The researchers demonstrated that the known targets of T cell responses seen in the VACV proven -efficacy vaccine, are also found in JYNNEOS and mpox, suggesting that the JYNNEOS vaccine can indeed trigger an effective T cell response against mpox infection.  The initial test of their hypothesis was based on developing viral peptide “megapools,” or reagents designed to detect T cell reactivity to mpox antigens. The experiments further showed that these megapools can be used to accurately detect specific T cells.

“Vaccines such as JYNNEOS should be able to induce T cells that also recognize mpox and can provide protection from severe disease,” says Grifoni.

Could the vaccine work in immunocompromised patients?

“The majority of mpox cases have been in men who have sex with men,” Sette explains. “In that community, a significant fraction of the people that have been infected with mpox also happened to be HIV-positive. So it is important to learn how people who are HIV-positive respond to infection and vaccination compared to HIV-negative individuals. The present study enables future study to establish this key point”

Sette emphasizes that most HIV-positive individuals are not necessarily at greater risk of mpox infection or severe disease. “We do not expect that HIV-positive individuals will respond differently to infection and vaccination, because in most cases, people who live with HIV live with a controlled HIV because of the available therapies,” he says. “Nevertheless, it’s important to provide these data to the community affected by this outbreak and to the general scientific community.”

Whether the JYNNEOS vaccine sparks a similar immune response in people with and without HIV—and the role of T cells—will have to be determined in future studies. “We also expect to see no difference in the duration of protection between HIV positive and HIV negative individuals, but that still all needs to be proven and evaluated experimentally. We are actively engaging the community most affected by the outbreak and the scientific community at large ” says Sette.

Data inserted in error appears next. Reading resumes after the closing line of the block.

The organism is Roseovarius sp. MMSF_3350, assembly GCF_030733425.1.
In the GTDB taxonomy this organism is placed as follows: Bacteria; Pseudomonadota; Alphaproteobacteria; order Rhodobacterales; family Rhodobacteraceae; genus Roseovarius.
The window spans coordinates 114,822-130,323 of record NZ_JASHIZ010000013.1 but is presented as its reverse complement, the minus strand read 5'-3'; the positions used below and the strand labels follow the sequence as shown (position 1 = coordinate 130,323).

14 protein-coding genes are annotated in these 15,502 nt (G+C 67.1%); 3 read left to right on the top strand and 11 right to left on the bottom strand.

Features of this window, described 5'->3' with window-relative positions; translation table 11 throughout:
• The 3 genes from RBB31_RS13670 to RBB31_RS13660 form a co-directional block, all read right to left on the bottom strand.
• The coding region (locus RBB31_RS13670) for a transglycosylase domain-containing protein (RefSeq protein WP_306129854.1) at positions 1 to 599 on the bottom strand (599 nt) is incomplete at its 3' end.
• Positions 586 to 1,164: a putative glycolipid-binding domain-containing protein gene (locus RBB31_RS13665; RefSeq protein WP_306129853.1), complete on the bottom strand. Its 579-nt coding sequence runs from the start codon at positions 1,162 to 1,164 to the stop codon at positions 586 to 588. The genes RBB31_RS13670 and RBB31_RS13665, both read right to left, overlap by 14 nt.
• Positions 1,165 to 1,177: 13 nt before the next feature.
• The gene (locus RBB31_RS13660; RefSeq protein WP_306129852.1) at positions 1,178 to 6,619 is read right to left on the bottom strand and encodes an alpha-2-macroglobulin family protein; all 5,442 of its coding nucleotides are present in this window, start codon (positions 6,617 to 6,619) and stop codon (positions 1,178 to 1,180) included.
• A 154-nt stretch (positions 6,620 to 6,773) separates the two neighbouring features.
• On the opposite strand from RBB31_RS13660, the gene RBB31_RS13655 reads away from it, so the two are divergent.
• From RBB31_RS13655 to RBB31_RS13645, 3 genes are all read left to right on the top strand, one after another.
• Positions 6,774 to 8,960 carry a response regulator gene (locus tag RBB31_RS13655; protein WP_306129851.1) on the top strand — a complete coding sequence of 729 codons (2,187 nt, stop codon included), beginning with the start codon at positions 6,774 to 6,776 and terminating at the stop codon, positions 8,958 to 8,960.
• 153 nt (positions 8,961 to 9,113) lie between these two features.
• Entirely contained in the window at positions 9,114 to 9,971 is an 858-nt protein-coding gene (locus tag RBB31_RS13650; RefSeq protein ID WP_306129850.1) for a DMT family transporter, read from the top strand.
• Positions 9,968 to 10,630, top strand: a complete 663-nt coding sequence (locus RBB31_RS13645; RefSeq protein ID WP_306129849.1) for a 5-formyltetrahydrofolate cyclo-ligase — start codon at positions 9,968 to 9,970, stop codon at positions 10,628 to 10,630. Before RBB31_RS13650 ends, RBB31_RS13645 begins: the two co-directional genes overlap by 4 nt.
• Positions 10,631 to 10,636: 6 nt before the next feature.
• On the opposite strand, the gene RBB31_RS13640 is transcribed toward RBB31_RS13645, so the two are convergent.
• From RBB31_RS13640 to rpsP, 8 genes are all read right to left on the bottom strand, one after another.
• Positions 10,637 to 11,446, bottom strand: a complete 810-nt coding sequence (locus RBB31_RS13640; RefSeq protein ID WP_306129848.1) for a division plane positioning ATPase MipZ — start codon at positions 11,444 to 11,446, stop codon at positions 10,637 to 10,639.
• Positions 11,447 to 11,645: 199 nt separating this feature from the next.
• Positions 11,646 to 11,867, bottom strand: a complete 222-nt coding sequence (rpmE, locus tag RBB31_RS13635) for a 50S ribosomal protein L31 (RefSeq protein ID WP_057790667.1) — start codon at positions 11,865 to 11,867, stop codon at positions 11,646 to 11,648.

Next steps for the LJI team

The researchers are now working to characterize the T cell response to mpox in more detail. They are especially interested in how T cell responses differ after vaccination versus natural infection. Sette and Grifoni would also like to compare T cell responses following JYNNEOS vaccination with the older Dryvax vaccination.

Just as they’ve done throughout the COVID-19 pandemic, Sette and his colleagues hope to share their reagents freely to and spur more life-saving studies around the globe. “We want to make these reagents widely available to whoever asks,” says Sette.

Additional authors of the study, “Defining antigen targets to dissect vaccinia virus (VACV) and Monkeypox virus (MPXV)-specific T cell responses in humans,” include Yun Zhang, Alison Tarke, John Sidney, Paul Rubiro, Maria Reina-Campos, Gilberto Filaci, Jennifer Dan, and Richard H. Scheuermann.

This research was supported by the National Institutes of Health’s National Institute of Allergy and Infectious Diseases (Contract No. 75N93019C00001, 75N9301900065, and HHS75N93019C00076) and through a Ph.D. student fellowship from the Clinical and Experimental Immunology Course at the University of Genoa, Italy, and with support from other private foundations.